You'd think that I would have escaped this school closing phenomenon as a parent in South Texas, but that's not the case. South Texans are even more freaked out by anything cold and icy on the road and, in most cases, refuse to drive. I have also lived in snowy states like Colorado and Illinois. I know by now that school closings are a fact of life.
Now that I'm a parent, I see school closures from a different angle, other than, "Yippee! No school for me!" Considering that more than 700 schools have closed and delayed as a result of an arctic blast sweeping the nation, I get why parents are bitching and moaning. When schools close, kids rejoice, and parents sigh in frustration as they have to cash in more paid time off.
William Choslovsky of the Chicago Tribune is on the side of the frustrated parent. In his "Toughen up kids" post, he calls kids today "wimpy" for complaining about shivering at the bus stop for 10 minutes in minus eight degree weather.
Choslovsky says, "Just what lesson are we teaching our kids by closing schools? And please, spare me the word 'safety.' It is a complete crutch." He adds, "Once upon a time, we looked for excuses to work hard and persevere. Today, however, it seems as if we search for opportunities to call it a day and shut down shop."
Choslovsky's "kids these days" rant isn't lost on me, though I disagree completely. Remember, I too lived in Chicago during one particularly rough winter where I drove through six inches of snow on the highway to start my new job at a restaurant. I had several similar experiences living in Denver, where I was stranded at yet another restaurant after my car sunk into a snowbank during one of the worst blizzards the state had seen in 10 years.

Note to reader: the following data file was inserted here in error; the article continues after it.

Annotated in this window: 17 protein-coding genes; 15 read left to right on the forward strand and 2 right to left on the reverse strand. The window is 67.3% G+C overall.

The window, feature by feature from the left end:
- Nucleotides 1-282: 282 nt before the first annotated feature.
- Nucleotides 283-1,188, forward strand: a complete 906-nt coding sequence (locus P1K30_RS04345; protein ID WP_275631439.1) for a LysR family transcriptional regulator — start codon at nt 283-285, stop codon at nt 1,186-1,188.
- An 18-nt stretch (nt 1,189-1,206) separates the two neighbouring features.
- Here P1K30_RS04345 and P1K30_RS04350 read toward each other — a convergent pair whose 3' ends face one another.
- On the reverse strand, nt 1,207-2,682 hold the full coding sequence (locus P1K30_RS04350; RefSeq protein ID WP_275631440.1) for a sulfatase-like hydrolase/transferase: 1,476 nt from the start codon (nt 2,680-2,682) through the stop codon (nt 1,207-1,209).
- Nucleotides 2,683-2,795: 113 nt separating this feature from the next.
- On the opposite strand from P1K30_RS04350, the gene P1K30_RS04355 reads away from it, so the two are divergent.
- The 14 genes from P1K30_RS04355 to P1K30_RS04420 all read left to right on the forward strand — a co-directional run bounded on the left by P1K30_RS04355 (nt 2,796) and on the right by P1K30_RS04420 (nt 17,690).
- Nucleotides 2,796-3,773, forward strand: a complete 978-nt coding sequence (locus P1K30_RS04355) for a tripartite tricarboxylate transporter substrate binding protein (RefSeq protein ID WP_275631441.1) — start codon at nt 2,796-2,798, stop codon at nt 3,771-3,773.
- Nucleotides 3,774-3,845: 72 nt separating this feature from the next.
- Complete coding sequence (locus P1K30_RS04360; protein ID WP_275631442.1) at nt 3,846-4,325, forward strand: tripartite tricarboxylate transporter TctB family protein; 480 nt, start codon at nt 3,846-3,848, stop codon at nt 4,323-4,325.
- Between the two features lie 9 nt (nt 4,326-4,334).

But what about the parent who had to walk five miles to school in the snow, uphill both ways? Surely, today's kids can handle a little cold weather? I would like to think we are smarter than previous generations — we are trying to do better by our kids. Just because kids once walked miles in the snow and drove in cars without seatbelts and airbags does not mean these practices are safe today.
Sending kids off to school in very cold weather could be a safety issue. It is irresponsible for schools to ask kids to wait for the bus or walk in subzero temperatures. The argument that shutting schools down teaches kids not to work hard is weak, at best. Just like adults, kids need balance, rest and a few mental health days off once in a blue moon.
A school closing for cold weather is not the end of the world. Parents can handle taking a few days off work or can arrange for backup childcare — I've done it myself many times before. Give these kids a break.
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